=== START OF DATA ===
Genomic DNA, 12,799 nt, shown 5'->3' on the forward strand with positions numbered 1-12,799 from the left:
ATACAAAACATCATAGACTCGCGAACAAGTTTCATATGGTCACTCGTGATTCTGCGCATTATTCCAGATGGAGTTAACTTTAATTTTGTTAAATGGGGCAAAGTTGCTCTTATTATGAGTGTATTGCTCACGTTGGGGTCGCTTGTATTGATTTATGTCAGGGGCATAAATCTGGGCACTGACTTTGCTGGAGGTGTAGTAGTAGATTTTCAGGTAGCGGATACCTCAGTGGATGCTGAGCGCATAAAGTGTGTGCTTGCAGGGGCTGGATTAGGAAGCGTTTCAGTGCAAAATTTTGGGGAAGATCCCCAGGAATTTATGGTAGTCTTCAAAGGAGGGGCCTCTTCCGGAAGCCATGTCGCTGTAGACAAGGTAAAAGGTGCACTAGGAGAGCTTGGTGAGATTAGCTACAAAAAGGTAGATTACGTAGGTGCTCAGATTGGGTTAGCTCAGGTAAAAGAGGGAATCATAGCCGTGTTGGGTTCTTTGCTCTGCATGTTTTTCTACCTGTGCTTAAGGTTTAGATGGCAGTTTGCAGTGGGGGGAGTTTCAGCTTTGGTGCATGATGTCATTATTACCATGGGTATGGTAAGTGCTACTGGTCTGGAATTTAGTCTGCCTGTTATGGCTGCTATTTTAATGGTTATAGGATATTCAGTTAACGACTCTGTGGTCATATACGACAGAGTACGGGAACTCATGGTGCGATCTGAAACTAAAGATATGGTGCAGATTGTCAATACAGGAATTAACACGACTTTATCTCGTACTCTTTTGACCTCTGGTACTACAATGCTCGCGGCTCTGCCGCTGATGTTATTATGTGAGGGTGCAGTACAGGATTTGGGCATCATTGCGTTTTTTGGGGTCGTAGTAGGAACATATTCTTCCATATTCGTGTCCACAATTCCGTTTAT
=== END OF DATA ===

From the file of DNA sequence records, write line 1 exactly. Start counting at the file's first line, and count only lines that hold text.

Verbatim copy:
Genomic DNA, 12,799 nt, shown 5'->3' on the forward strand with positions numbered 1-12,799 from the left: